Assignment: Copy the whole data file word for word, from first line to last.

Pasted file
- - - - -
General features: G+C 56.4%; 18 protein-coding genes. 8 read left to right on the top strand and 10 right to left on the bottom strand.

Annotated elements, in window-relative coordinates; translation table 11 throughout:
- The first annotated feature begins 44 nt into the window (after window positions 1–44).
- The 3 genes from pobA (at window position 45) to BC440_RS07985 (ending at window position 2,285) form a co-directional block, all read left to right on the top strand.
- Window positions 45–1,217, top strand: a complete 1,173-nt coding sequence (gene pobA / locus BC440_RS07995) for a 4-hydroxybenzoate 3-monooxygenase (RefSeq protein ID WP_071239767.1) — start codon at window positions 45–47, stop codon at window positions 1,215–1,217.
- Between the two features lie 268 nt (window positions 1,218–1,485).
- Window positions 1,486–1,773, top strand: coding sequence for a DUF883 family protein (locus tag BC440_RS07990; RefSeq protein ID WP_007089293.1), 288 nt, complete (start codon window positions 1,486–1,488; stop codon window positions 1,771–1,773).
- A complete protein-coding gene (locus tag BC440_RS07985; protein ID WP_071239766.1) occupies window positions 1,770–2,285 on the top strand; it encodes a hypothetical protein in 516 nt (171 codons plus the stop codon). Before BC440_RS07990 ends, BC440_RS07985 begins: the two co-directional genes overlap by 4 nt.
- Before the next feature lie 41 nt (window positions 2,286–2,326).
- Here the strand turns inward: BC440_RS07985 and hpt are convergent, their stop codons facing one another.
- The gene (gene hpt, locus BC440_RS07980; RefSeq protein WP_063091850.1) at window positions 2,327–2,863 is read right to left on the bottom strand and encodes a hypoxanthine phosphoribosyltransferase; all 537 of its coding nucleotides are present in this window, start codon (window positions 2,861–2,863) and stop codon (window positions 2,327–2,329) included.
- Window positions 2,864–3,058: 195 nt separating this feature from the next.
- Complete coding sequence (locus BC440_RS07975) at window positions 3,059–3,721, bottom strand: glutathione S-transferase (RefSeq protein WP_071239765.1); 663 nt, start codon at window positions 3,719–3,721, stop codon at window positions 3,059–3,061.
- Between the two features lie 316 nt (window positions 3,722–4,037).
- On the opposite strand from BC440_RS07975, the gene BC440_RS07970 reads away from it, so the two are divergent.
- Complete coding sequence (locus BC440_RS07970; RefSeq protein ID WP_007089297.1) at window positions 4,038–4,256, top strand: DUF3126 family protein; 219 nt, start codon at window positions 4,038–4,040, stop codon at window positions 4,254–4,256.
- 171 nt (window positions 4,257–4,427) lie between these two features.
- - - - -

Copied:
General features: G+C 56.4%; 18 protein-coding genes. 8 read left to right on the top strand and 10 right to left on the bottom strand.

Annotated elements, in window-relative coordinates; translation table 11 throughout:
- The first annotated feature begins 44 nt into the window (after window positions 1–44).
- The 3 genes from pobA (at window position 45) to BC440_RS07985 (ending at window position 2,285) form a co-directional block, all read left to right on the top strand.
- Window positions 45–1,217, top strand: a complete 1,173-nt coding sequence (gene pobA / locus BC440_RS07995) for a 4-hydroxybenzoate 3-monooxygenase (RefSeq protein ID WP_071239767.1) — start codon at window positions 45–47, stop codon at window positions 1,215–1,217.
- Between the two features lie 268 nt (window positions 1,218–1,485).
- Window positions 1,486–1,773, top strand: coding sequence for a DUF883 family protein (locus tag BC440_RS07990; RefSeq protein ID WP_007089293.1), 288 nt, complete (start codon window positions 1,486–1,488; stop codon window positions 1,771–1,773).
- A complete protein-coding gene (locus tag BC440_RS07985; protein ID WP_071239766.1) occupies window positions 1,770–2,285 on the top strand; it encodes a hypothetical protein in 516 nt (171 codons plus the stop codon). Before BC440_RS07990 ends, BC440_RS07985 begins: the two co-directional genes overlap by 4 nt.
- Before the next feature lie 41 nt (window positions 2,286–2,326).
- Here the strand turns inward: BC440_RS07985 and hpt are convergent, their stop codons facing one another.
- The gene (gene hpt, locus BC440_RS07980; RefSeq protein WP_063091850.1) at window positions 2,327–2,863 is read right to left on the bottom strand and encodes a hypoxanthine phosphoribosyltransferase; all 537 of its coding nucleotides are present in this window, start codon (window positions 2,861–2,863) and stop codon (window positions 2,327–2,329) included.
- Window positions 2,864–3,058: 195 nt separating this feature from the next.
- Complete coding sequence (locus BC440_RS07975) at window positions 3,059–3,721, bottom strand: glutathione S-transferase (RefSeq protein WP_071239765.1); 663 nt, start codon at window positions 3,719–3,721, stop codon at window positions 3,059–3,061.
- Between the two features lie 316 nt (window positions 3,722–4,037).
- On the opposite strand from BC440_RS07975, the gene BC440_RS07970 reads away from it, so the two are divergent.
- Complete coding sequence (locus BC440_RS07970; RefSeq protein ID WP_007089297.1) at window positions 4,038–4,256, top strand: DUF3126 family protein; 219 nt, start codon at window positions 4,038–4,040, stop codon at window positions 4,254–4,256.
- 171 nt (window positions 4,257–4,427) lie between these two features.